3 Scary Diseases Mice Carry

3 Scary Diseases Mice Carry

Many different kinds of rodents carry diseases. Here are a few of the most shocking diseases that mice can carry and transmit in your home.


Hantavirus is actually a group of several different debilitating virus’ that can infect a person’s respiratory system, kidneys, or blood and, in some serious cases, is fatal. Symptoms of contracting the virus include:

  • Fever
  • Fatigue
  • Muscle Soreness/Aches
  • Chills
  • Intense Stomach Pain
  • Nausea, Vomiting, and or Diarrhea
  • Dizziness

Rodents can pass hantavirus through bites, direct contact with mouse urine or droppings, or if droppings or nesting materials get shifted enough to cause the disease to become airborne.

Lymphocytic Choriomeningitis (LCM)

This disease is caused by the lymphocytic choriomeningitis virus (LCMV) and can be contracted through direct contact with the saliva, nesting martials, and excrements of infected mice. Though rare, very occasionally pet mice can become infected with LCMV and can potentially pass it on to their caretakers. However by limiting their interactions with other mice (especially wild mice) and regular vet visits, this risk can be eliminated. Luckily, no cases of transmission from person to person has ever been reported. When infected, people may experience flu-like symptoms in the first phase of the disease including:

  • Fatigue
  • Sore Throat
  • Lack of Appetite
  • Fever
  • Cough
  • Aching Muscles and Joints
  • Headaches
  • Nausea and/or Vomiting
  • Salivary Gland Pain

When the virus advances to the second stage, it begins to attack the neurological centers of the body causing some highly debilitating symptoms:

  • Intense Headache
  • Neck Stiffness
  • Intense Drowsiness
  • Confusion
  • Sensory Disturbances
  • Abnormalities in Motor Functions
  • Paralysis
  • Acute Muscle Weakness

In more extreme cases, infected individuals can experience inflammation of the brain or spinal cord, increased fluid on the brain, or even inflammation of the heart muscles. While these are highly concerning and dramatic symptoms, LCM is not typically fatal with a death count under 1% with respect to reported cases.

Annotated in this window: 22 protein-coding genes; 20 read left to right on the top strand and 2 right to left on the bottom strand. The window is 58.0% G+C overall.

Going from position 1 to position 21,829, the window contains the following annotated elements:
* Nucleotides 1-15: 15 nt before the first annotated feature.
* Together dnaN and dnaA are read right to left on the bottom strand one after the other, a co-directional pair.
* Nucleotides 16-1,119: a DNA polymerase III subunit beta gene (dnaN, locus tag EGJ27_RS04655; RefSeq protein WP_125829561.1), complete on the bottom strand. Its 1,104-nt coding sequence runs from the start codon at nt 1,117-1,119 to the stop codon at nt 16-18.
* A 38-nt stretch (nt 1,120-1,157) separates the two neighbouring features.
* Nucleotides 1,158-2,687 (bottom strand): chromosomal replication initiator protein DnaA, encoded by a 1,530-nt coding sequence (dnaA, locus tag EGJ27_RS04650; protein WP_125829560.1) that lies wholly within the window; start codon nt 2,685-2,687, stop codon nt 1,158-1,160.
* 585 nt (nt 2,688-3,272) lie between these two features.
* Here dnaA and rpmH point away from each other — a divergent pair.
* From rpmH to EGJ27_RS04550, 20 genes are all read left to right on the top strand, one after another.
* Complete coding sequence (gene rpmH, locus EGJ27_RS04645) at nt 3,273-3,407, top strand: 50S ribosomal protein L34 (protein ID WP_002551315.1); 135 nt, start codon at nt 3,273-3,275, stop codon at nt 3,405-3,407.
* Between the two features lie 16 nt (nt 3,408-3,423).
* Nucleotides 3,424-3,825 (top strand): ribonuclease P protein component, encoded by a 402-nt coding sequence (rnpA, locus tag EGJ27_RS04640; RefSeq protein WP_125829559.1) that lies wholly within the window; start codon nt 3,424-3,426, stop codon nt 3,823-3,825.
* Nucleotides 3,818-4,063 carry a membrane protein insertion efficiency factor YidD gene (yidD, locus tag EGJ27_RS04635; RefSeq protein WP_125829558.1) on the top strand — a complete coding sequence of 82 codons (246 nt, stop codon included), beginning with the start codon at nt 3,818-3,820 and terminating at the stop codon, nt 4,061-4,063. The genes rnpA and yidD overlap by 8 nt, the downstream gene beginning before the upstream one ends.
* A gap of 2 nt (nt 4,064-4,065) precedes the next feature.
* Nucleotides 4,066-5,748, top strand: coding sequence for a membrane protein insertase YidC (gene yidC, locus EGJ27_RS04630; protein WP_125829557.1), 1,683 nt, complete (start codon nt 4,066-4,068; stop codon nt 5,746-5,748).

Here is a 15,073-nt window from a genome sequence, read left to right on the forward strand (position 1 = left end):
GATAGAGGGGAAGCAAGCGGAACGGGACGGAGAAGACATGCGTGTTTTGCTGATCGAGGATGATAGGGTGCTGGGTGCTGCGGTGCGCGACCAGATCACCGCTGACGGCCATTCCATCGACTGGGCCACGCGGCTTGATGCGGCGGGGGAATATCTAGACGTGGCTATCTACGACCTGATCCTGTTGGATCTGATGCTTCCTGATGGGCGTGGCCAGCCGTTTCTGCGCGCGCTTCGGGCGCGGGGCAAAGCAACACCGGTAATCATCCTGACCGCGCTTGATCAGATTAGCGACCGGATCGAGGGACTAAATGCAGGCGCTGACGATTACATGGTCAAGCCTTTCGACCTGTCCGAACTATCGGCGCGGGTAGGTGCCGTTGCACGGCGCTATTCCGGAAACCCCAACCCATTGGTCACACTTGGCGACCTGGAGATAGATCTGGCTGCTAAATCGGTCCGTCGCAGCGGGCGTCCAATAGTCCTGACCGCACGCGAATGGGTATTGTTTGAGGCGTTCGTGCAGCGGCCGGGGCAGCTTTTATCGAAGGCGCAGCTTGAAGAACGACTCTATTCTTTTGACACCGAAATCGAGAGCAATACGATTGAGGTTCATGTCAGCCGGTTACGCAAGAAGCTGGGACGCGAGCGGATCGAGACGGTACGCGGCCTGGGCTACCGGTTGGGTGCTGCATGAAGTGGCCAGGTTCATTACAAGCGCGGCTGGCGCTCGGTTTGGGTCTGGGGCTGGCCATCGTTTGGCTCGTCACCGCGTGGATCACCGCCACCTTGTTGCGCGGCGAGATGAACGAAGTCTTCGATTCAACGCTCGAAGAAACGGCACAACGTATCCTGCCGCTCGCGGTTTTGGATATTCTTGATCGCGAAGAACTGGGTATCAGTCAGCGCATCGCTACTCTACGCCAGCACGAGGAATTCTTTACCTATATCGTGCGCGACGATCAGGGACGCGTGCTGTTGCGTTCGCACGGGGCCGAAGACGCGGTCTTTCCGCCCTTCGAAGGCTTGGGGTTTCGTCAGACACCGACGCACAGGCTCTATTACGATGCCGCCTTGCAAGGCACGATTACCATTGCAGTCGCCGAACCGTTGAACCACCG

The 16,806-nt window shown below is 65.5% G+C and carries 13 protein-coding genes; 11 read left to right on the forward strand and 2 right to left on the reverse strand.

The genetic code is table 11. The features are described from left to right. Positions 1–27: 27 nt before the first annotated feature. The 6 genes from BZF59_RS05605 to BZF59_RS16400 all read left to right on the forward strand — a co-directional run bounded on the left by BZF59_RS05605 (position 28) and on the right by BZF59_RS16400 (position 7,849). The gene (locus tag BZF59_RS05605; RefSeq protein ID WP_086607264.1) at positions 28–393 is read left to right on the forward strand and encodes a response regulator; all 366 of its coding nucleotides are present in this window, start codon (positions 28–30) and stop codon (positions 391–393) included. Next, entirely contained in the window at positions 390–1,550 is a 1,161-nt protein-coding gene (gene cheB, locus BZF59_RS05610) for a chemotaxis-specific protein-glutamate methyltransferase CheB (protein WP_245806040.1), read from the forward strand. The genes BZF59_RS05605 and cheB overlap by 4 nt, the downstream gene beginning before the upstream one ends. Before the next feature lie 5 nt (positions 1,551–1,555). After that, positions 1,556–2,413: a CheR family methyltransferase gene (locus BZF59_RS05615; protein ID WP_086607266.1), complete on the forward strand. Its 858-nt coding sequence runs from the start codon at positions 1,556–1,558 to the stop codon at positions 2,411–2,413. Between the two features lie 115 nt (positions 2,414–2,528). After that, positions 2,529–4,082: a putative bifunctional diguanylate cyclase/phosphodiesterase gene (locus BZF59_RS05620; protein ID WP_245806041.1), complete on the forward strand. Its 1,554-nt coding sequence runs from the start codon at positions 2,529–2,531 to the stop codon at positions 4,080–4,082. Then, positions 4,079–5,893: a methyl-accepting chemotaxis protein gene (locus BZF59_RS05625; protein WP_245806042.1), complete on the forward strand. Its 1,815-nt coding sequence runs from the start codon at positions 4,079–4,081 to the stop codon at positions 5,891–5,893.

Hemorrhagic Fever with Renal Syndrome (HFRS)

HFRS is actually a subfamily of hantavirus’ that includes: nephropathia epidemica, Korean hemorrhagic fever, and epidemic hemorrhagic fever. While transmission amongst humans is possible, it’s rather rare and cases are typically caused by exposure to infected mice or rats. Depending on the specific virus that caused the HFRS, the systems can vary in severity from more basic symptoms such as:

  • Intense Headaches
  • Abdominal Pain and Nausea
  • Back Pain
  • Rashes
  • Fever or Chills
  • Blurred Vision
  • Flushing of the Face
  • Redness or Inflammation of the Eyes

To more drastic and life-threatening symptoms including:

  • Low Blood Pressure
  • Vascular Leakage
  • Kidney Failure
  • Acute Shock
  • Severe Fluid Overload

Due to the vast varieties of the disease, a mortality rate for cases is difficult to nail down however the average seems to be between 1%-15% of cases are potentially fatal. If caught early, an antiviral drug can be administered to curb the effects of the disease and greatly decrease the virus’ chances to advance to a fatal stage. While it’s fantastic that these treatments are available, prevention is the best course of action when it comes to any of these mice-borne diseases.


Health Hazards Posed by Rodents (2014) Pest World. National Pest Management Association. Available at: https://www.pestworld.org/news-hub/pest-health-hub/health-hazards-posed-by-rodents/ (Accessed: June 2020). Hemorrhagic Fever with Renal Syndrome (HFRS) (2017) Centers for Disease Control and Prevention. National Center for Emerging and Zoonotic Infectious Diseases. Available at: https://www.cdc.gov/hantavirus/hfrs/index.html (Accessed: June 2020). Lymphocytic Choriomeningitis (LCM): Signs and Symptoms (2014) Centers for Disease Control and Prevention. National Center for Emerging and Zoonotic Infectious Diseases. Available at: https://www.cdc.gov/vhf/lcm/symptoms/index.html(Accessed: June 2020).

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